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  • LIFESTYLE

    Ginger up

    Brunch, Normita Thongtham, Published on 27/11/2016

    » Regular reader Paul Schiller sent me a photo of a plant growing in a flower pot at his summer home in Khao Lak, Phangnga province. "Do you know this small beauty?" he asked. The plant was a cluster of lance-shaped bright green leaves, with a terminal pendant inflorescence hanging from each stem. What's attractive about the plant was the unusual inflorescence, which comprised of showy, widely spaced purple bracts. From the base of each bract emerged the long, tube-like pedicel of a small yellow flower. The plant's stems and leaves are those characteristically belonging to members of the ginger family.

  • LIFESTYLE

    Jack of all fruits

    Brunch, Normita Thongtham, Published on 09/10/2016

    » The world population was listed at one billion in 1804. Statistics show that 123 years passed before it reached two billion in 1927, but it took only 33 years to hit the three billion mark in 1960. From then on it rose by leaps and bounds, taking only 14 years to reach four billion in 1974 and 13 years to rise to five billion in 1987. I still remember reading about the world population reaching six billion in 1999. It now stands at 7.5 billion, and it took only 17 years to reach that number.

  • LIFESTYLE

    No slacking off in hunt for salak

    Brunch, Normita Thongtham, Published on 14/08/2016

    » Roy Cruise sent me an email asking where to find chempedak (Artocarpus integer), salak (Salacca zalacca) and gandaria (Bouea macrophylla) in Thailand. A friend of his in Cavite, Philippines, had asked him to look for the said fruit trees but he has not been able to find them in Mae Hong Son, where he lives. "I was wondering if you had any idea where I may find them?" he asked.

  • LIFESTYLE

    Flowers of flame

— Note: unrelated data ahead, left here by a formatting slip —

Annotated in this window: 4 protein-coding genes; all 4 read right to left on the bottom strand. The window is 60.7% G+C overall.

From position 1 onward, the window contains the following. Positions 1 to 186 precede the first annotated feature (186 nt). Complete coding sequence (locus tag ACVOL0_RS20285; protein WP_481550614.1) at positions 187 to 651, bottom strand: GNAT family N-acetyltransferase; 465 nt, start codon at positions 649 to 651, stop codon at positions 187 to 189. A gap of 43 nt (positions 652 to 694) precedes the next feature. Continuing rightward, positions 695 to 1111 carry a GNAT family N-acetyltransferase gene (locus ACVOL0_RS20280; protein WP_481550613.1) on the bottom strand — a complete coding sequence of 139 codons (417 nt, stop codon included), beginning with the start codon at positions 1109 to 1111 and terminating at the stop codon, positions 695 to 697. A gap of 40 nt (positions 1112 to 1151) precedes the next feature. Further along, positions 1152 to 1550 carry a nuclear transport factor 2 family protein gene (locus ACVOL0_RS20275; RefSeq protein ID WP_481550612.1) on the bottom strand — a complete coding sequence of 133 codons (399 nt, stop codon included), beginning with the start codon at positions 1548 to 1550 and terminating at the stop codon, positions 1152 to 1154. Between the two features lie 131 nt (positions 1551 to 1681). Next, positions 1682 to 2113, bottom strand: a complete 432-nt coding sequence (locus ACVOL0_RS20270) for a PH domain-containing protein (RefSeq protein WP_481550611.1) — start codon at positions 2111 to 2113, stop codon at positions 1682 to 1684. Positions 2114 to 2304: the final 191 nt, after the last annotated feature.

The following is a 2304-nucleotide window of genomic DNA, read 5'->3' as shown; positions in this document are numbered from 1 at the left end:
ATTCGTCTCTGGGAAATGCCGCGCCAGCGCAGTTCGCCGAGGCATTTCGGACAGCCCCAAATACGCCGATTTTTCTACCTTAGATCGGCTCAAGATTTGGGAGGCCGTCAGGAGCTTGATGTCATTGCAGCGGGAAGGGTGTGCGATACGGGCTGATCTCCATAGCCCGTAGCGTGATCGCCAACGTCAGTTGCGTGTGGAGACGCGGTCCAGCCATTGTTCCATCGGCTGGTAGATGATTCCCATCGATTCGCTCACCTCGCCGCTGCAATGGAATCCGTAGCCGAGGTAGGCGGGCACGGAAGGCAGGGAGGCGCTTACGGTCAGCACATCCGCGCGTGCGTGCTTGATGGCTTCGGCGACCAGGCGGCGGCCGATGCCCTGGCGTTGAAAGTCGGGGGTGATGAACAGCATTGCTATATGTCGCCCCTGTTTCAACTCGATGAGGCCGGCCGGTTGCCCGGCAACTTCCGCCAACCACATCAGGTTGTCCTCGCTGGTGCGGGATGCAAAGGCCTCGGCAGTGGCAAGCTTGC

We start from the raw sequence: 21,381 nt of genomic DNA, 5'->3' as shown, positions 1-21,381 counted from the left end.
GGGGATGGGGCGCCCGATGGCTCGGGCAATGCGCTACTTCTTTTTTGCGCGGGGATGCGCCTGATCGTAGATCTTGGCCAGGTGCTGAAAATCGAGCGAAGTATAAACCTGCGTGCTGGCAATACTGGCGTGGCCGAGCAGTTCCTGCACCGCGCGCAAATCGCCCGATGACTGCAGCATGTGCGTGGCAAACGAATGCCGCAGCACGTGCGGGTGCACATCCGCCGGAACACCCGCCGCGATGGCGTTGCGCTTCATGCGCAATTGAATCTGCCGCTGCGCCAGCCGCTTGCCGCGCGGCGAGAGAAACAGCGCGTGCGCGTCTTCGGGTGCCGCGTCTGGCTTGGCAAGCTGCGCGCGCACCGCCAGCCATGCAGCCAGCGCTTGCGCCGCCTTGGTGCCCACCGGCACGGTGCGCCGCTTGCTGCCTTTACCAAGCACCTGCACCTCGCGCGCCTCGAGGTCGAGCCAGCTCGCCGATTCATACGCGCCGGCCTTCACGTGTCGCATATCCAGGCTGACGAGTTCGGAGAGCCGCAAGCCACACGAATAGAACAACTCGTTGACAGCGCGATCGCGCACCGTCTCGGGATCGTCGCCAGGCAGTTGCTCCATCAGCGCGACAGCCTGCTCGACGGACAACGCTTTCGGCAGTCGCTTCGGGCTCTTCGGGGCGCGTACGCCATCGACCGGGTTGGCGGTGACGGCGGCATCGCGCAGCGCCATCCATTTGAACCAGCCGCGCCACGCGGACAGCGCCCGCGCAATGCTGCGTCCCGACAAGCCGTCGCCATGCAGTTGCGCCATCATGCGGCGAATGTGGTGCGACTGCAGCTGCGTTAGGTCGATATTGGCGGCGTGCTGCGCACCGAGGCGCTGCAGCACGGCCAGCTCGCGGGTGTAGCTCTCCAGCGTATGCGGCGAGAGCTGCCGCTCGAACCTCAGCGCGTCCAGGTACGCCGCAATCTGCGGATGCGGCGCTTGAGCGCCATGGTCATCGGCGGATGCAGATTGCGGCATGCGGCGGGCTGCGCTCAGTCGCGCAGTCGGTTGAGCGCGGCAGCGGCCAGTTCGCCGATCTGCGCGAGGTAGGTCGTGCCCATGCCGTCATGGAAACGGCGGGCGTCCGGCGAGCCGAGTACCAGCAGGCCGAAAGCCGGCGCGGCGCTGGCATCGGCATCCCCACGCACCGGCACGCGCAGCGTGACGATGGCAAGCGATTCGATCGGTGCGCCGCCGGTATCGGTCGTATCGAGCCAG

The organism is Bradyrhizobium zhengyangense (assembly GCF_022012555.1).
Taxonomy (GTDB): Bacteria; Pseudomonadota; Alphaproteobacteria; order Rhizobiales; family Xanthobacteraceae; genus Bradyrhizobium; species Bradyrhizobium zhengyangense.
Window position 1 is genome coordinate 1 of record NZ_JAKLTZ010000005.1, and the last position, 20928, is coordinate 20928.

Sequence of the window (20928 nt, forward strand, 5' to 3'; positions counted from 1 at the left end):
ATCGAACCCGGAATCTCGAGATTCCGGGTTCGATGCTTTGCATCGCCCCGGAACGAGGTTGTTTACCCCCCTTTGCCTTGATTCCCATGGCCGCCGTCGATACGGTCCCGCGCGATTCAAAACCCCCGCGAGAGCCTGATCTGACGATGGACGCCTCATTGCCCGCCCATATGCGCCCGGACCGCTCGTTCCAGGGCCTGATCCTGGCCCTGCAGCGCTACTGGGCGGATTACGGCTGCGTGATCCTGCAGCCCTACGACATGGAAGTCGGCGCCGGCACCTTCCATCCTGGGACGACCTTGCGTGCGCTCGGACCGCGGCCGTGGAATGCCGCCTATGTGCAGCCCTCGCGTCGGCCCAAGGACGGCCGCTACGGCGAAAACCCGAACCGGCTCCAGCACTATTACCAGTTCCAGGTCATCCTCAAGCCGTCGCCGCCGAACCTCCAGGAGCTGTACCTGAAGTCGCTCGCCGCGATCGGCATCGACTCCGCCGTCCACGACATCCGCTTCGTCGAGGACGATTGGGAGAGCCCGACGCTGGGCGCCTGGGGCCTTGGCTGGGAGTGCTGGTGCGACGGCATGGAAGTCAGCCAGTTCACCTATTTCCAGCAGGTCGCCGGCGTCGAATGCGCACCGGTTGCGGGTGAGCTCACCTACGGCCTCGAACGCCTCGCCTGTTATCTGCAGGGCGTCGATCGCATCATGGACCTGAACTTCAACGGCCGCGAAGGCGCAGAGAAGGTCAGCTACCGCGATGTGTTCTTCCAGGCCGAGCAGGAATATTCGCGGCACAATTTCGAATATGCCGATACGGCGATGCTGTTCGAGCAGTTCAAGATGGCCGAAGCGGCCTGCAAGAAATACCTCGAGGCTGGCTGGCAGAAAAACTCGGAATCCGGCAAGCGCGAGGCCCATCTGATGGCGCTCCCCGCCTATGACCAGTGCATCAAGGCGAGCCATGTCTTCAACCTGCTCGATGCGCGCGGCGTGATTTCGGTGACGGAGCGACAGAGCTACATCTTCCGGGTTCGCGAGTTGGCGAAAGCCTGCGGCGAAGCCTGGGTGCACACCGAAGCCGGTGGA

Brunch, Normita Thongtham, Published on 10/04/2016

    » The Tabebuia rosea, or chompoo panthip, on Kasetsart University's Kamphaeng Saen campus in Nakhon Pathom province caused a traffic jam as it attracted people from far and near last February. The trees were planted on both sides of the road and when they dropped all their leaves, only to be blanketed by flowers all at the same time, they were a sight to behold.

  • LIFESTYLE

    Bromeliads for beginners

    Brunch, Published on 14/12/2014

    » Plant fairs, like the ones recently held at Suan Luang Rama IX Park and Kasetsart University's Kamphaeng Saen campus, draw gardening enthusiasts from far and wide as they are usually good sources of new and improved varieties, as well as rare and not so rare plants.

  • LIFESTYLE

    On the hunt for the plant thieves

    Brunch, Normita Thongtham, Published on 07/12/2014

    » Why would someone steal the world's rarest water lily? That was the question asked by Sam Knight in an article published in the British newspaper The Guardian recently. He wrote the lengthy article after the smallest water lily in the world, the Nymphaea thermarum, whose white flowers measure less than 1cm across, was stolen from — of all places — the Princess of Wales Conservatory in the Royal Botanic Gardens at Kew in London.

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